Since surgery, I have lost an additional 120 pounds. I still eat a cookie, or some chips, or a slice of pizza at times, but I have just learned to limit myself to small portions. I had the surgery to give me that physical limitation, but during the journey I’ve gained the willpower to control it so those limits are never tested anymore.
Currently, I cycle about five to six days a week. I try and get out anytime it isn’t raining. At the end of the summer, I’m going to be doing a cancer fundraiser riding 250 kms over two days.
I was sold on buying a Defy, which is Giant’s endurance bike offering. It matched where I was in my journey and what I was currently able to do. However, when walking to the cash register, one specific bike caught my eye: the Giant TCR Advanced Pro Team Disc. It was the color I wanted, it was more aggressive looking, and upon closer inspection, it was the Team CCC edition. Obviously, it wasn’t our CCC riding club, but once I saw this, I felt like it was meant to be, and that this represented where I wanted to be in the future.
Since October 2019, I have lost 200 pounds. Cycling has given me a second chance at life. It’s given me perspective on what I had lost, and it’s given me appreciation for the things that really matter to me. It’s given me the opportunity to be an active and present husband, father and friend. Cycling has become so much more than a way to move and get exercise. It has become the physical and social center of my life, and, to a large extent, it’s helped me cope with the doom and gloom of the past year and a half.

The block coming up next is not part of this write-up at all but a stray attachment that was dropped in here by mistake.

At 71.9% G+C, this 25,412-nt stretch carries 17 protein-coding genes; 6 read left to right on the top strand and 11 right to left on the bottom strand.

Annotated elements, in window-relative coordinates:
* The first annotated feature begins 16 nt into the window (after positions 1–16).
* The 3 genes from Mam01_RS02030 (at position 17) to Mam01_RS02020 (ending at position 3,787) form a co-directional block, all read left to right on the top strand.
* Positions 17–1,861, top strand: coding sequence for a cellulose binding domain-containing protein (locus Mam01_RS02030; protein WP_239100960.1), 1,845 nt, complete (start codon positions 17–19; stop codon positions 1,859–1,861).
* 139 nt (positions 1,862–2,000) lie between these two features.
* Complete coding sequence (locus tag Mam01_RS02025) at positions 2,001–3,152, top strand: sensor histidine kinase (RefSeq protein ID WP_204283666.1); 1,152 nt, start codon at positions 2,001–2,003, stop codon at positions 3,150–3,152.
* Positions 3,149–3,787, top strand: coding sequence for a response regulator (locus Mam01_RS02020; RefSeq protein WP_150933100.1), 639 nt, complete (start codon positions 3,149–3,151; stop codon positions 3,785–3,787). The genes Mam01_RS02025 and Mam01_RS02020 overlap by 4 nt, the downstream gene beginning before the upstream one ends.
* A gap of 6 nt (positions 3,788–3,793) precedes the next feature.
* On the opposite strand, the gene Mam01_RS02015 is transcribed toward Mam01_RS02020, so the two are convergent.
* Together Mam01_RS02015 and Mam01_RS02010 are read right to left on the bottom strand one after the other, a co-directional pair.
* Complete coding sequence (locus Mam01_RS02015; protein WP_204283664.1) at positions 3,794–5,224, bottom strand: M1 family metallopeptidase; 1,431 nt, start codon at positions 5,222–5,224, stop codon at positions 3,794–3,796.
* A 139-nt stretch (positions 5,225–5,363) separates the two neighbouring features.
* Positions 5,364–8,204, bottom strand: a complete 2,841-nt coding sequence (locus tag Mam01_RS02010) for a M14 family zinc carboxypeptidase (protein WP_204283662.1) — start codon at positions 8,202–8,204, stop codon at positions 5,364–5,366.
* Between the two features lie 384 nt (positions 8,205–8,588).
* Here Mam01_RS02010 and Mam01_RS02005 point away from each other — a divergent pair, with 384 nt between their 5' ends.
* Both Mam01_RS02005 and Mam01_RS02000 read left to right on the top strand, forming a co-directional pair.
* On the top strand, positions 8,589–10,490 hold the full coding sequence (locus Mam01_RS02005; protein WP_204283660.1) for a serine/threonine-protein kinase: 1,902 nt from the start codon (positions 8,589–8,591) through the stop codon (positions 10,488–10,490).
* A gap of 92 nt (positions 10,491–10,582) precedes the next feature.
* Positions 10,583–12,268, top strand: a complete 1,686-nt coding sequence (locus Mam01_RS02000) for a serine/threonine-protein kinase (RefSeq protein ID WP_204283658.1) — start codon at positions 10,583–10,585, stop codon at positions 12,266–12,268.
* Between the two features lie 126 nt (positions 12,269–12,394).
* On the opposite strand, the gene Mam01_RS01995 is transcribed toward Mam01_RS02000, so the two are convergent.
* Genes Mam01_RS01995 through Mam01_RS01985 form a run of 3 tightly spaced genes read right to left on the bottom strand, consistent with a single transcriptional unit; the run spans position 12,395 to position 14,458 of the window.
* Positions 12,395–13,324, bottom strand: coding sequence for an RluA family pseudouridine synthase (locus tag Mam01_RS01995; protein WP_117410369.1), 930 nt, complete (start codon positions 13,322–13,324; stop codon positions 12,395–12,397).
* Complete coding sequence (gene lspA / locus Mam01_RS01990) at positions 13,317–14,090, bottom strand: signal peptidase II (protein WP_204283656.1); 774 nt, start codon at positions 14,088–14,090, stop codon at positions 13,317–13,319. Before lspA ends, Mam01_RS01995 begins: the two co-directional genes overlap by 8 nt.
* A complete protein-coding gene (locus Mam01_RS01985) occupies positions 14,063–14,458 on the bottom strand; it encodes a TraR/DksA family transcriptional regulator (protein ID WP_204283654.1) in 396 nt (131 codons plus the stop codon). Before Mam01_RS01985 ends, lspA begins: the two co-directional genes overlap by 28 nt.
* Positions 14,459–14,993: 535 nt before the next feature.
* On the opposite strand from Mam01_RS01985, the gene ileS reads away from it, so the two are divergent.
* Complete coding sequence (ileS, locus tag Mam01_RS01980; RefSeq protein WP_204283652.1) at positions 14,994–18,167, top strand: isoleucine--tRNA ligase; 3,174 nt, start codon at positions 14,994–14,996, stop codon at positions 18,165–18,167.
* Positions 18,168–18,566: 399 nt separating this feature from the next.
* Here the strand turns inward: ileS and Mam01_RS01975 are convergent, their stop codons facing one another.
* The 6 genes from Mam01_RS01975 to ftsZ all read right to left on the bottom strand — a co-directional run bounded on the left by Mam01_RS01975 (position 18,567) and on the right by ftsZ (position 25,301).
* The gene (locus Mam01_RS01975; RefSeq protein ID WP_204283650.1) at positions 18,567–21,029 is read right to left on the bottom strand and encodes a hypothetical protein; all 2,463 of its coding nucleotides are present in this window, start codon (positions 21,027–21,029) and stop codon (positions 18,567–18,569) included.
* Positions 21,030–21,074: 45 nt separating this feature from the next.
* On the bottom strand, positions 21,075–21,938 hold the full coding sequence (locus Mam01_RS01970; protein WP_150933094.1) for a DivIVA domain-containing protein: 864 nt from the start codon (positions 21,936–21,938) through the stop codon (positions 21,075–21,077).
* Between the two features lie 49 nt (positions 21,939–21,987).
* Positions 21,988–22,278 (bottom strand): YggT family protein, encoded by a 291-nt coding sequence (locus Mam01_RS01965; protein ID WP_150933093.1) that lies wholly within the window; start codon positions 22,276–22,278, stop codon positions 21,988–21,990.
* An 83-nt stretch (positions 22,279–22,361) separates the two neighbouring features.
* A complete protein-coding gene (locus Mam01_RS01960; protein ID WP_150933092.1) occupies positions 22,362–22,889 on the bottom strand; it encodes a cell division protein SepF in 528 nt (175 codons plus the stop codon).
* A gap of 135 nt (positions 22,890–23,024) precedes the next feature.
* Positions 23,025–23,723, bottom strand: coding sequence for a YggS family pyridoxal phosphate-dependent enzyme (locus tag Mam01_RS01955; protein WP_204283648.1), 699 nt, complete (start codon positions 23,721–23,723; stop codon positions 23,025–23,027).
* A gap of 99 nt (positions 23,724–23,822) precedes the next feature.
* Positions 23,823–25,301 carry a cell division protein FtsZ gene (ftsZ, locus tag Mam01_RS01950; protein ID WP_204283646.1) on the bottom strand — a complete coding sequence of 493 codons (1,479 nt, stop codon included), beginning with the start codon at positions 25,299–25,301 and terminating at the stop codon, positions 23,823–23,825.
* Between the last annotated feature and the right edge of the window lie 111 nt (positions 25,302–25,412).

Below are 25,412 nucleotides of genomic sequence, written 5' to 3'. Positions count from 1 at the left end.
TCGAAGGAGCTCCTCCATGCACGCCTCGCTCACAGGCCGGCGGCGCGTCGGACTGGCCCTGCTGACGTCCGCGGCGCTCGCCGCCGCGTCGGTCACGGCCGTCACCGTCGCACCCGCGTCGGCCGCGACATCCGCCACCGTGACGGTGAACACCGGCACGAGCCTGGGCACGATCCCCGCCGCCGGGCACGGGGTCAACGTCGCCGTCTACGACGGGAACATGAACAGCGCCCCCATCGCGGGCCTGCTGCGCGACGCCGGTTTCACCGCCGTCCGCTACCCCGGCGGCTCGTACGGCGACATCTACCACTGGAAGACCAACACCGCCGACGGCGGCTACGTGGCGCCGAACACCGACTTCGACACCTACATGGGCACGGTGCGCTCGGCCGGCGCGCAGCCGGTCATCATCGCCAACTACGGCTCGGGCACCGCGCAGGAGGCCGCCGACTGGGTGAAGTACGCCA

In December 2019, I lost my mom. That was followed by the psychological, economical, and social challenges that came with COVID-19. Cycling has very much been one of the steadying components of my life. I’ve had a lot of what some may call “spiritual awakenings” over my weight-loss journey, as I reconnect with different aspects of my life that I thought that I had lost forever. I can without a doubt say that many of these moments of clarity have been either on the bike, or as a result of me realizing what I’ve gained back as a result of cycling.
I started this journey with a broken body, unable to walk to the mailbox, let alone ride 160kms. I had already watched from the sidelines as my kids grew up over the past six years. How much more was I going to miss before I inevitably missed it all? This motivated me into action and kept me going when things got hard.
My last piece of advice is something members of the CCC would say during the winter training sessions when it was -20C outside, and we didn’t want to go to spin class: just take that step out of the door. Once you get up, pack your bag and walk out of your house, you are already committed. We are here waiting and rooting you on. Just take that step.